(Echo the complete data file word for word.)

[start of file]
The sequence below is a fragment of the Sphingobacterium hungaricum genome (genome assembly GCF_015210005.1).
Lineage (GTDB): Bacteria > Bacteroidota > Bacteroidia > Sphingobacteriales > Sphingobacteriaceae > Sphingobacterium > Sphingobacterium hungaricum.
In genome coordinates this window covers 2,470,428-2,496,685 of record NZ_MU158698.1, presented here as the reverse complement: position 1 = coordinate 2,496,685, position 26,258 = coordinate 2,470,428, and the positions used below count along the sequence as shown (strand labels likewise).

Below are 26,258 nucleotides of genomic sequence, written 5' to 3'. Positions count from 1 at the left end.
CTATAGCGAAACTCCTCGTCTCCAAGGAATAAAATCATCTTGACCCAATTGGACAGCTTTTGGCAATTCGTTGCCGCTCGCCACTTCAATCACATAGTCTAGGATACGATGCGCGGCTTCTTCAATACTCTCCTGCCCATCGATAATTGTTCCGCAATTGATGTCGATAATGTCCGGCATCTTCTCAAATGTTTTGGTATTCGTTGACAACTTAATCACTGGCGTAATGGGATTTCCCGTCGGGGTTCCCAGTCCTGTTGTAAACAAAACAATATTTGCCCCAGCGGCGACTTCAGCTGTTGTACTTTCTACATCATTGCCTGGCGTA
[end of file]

The sequence below is a fragment of the Sphingobacterium hungaricum genome (genome assembly GCF_015210005.1).
Lineage (GTDB): Bacteria > Bacteroidota > Bacteroidia > Sphingobacteriales > Sphingobacteriaceae > Sphingobacterium > Sphingobacterium hungaricum.
In genome coordinates this window covers 2,470,428-2,496,685 of record NZ_MU158698.1, presented here as the reverse complement: position 1 = coordinate 2,496,685, position 26,258 = coordinate 2,470,428, and the positions used below count along the sequence as shown (strand labels likewise).

Below are 26,258 nucleotides of genomic sequence, written 5' to 3'. Positions count from 1 at the left end.
CTATAGCGAAACTCCTCGTCTCCAAGGAATAAAATCATCTTGACCCAATTGGACAGCTTTTGGCAATTCGTTGCCGCTCGCCACTTCAATCACATAGTCTAGGATACGATGCGCGGCTTCTTCAATACTCTCCTGCCCATCGATAATTGTTCCGCAATTGATGTCGATAATGTCCGGCATCTTCTCAAATGTTTTGGTATTCGTTGACAACTTAATCACTGGCGTAATGGGATTTCCCGTCGGGGTTCCCAGTCCTGTTGTAAACAAAACAATATTTGCCCCAGCGGCGACTTCAGCTGTTGTACTTTCTACATCATTGCCTGGCGTA